i do not see the logic in giving students iPads.  A Chrome Book would make more sense IMO.  Basically the kids need acess to the internet, Google Docs would let them write reports, term papers, create presentations, spreadsheets, etc...  Sure you can still hack the Chrome Book to run Linux but having a keyboard on a dirt cheap device for kids who are going to loose, break, have stolen, etc... an IPad is not what they really need.

  • Reply 20 of 57
    Quote:

    Originally Posted by AppleSauce007 View Post

     

    Lots of things run over budgets in this country.  ( Wars, Constructions etc... )

    While it is good to stay within budget, education is not a bad thing to spend money on.  

    Apple should help them as much as possible because it is important that this program succeeds in a big way.

     

    This program will pay off in the long term and without a doubt greatly improve education for a lot of kids who would never have had the opportunity otherwise, not to mention many adults who did not have the opportunity as children.

     

    The trick now is to maximize the learning and the communication for everyone.  LA must take full advantage of the system by finding innovative ways to put the iPads to use for children and adults for their tax money. Apple can help a lot with iCloud.  Life in the entire community can be greatly improved by this.

     

    Time will tell.


    Wars, i.e. defending the country is a requirement of the federal government under the Constitution.  Department of Education is not.  Kids don't need an iPad to learn.  They need good teachers and good family values at home to encourage their development.  An iPad accomplishes neither.

     

    Quote:

    Originally Posted by Red Oak View Post



    Maybe the contract was written in English, so school admin officials did not really understand the fundamental terms



    Like the very basic one of having to meet a volume target to get a discount



    I know, it's so complicated

    I was thinking it was written in cursive.  ;-)

     

    Quote:

    Originally Posted by JohnnyHo View Post



    I get a chuckle out of those that would have Apple "cut the district some slack" since Apple has so much cash. How in the world is Apple in any way the bad guy and why would you imply they hold responsibility here?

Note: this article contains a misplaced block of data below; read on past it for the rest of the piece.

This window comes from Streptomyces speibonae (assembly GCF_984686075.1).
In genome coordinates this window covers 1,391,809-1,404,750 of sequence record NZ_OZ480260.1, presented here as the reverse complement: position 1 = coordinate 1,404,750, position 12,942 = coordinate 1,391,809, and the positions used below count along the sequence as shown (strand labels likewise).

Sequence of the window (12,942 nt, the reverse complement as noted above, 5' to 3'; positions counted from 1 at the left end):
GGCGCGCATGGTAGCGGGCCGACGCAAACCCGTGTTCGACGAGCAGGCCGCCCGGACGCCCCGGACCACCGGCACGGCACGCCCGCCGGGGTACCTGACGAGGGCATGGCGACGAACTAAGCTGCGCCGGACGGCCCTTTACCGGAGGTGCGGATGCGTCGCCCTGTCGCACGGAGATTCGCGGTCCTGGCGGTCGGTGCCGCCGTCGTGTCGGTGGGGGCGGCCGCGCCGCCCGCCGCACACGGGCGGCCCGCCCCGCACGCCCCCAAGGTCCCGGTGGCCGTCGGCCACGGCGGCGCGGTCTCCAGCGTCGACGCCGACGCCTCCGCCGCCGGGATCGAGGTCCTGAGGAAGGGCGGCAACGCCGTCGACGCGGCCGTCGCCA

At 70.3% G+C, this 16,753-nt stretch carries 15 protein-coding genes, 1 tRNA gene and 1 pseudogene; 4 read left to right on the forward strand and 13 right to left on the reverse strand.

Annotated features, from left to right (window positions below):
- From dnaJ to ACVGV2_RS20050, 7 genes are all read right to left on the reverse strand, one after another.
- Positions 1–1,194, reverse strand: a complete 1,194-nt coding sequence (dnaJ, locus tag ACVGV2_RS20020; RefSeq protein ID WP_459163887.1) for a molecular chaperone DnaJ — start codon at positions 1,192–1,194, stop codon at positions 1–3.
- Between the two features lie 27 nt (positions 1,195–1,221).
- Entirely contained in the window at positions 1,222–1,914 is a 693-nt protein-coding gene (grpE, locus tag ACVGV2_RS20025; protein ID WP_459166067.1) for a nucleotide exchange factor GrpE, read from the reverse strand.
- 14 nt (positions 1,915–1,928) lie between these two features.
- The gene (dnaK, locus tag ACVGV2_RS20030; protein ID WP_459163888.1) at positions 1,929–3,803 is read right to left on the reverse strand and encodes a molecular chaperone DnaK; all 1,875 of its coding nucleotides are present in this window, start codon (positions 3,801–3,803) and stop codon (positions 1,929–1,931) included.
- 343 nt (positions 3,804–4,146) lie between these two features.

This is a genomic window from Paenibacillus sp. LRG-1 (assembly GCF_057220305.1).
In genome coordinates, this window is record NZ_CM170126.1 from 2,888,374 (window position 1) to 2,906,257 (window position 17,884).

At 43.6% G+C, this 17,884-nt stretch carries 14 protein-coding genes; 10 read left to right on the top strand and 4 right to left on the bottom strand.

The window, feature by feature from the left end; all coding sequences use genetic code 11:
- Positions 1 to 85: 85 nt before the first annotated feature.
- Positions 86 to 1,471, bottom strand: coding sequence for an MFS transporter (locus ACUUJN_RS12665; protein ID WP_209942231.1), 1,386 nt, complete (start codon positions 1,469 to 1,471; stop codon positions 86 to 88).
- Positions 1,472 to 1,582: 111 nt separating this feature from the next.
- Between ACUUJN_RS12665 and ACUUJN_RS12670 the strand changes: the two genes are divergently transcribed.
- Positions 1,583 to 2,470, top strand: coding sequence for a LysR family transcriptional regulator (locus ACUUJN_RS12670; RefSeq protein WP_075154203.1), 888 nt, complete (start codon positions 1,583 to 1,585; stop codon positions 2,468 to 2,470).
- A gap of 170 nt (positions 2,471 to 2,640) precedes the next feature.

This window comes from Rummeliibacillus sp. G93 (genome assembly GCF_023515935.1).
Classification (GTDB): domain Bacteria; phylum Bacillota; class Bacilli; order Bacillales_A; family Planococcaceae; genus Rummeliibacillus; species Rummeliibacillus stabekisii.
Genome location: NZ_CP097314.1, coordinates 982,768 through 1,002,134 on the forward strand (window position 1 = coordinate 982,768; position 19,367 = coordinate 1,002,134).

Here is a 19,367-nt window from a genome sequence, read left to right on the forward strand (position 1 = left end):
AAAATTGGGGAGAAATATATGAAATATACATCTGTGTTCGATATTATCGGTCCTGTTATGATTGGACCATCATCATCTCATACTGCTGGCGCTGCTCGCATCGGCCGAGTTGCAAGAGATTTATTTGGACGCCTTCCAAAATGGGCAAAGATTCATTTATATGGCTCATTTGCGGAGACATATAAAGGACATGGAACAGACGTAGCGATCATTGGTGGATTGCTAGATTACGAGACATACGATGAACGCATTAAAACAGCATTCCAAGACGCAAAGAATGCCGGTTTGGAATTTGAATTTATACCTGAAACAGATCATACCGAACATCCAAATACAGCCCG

LAUSD entered in the best possible contract negotiating big discounts. LAUSD took advantage of Apple with aggressive educational pricing and wrangled further discounts, 3-year warranty, covers, free Apple TVs and training. WTH??



    IT'S NOT APPLE'S RESPONSIBILITY TO DO LAUSD'S BUDGETS FOR THEM.



    Lastly, I love the budget mishaps. Some dude used $650 price which they got out of thin air, then after the signed the contract, no one ever though to verify and reconcile the actual pricing of the iPads which are either $770 or $678, but not $650.



    LAUSD, this is your problem. Step up, use this to your advantage and give Apple some slack in the form of air cover. Tell the world that Apple is a good, upstanding company and had nothing to do with the budget mishap.

    In government speak $100 is a rounding error.

     

    Quote:

    Originally Posted by bullhead View Post

     

    i do not see the logic in giving students iPads.  A Chrome Book would make more sense IMO.  Basically the kids need acess to the internet, Google Docs would let them write reports, term papers, create presentations, spreadsheets, etc...  Sure you can still hack the Chrome Book to run Linux but having a keyboard on a dirt cheap device for kids who are going to loose, break, have stolen, etc... an IPad is not what they really need.


    I go back and forth on this one.  I'd love to see everyone using Apple products however Chrome Books are definitely more bang for the buck.  If its really about "educating the children" it shouldn't matter what technology is used.  Having iPads seems more like bragging rights than solving an educational issue.  Neither Chrome Books or iPads are going to last very long in that environment, why not go for the considerably cheaper solution?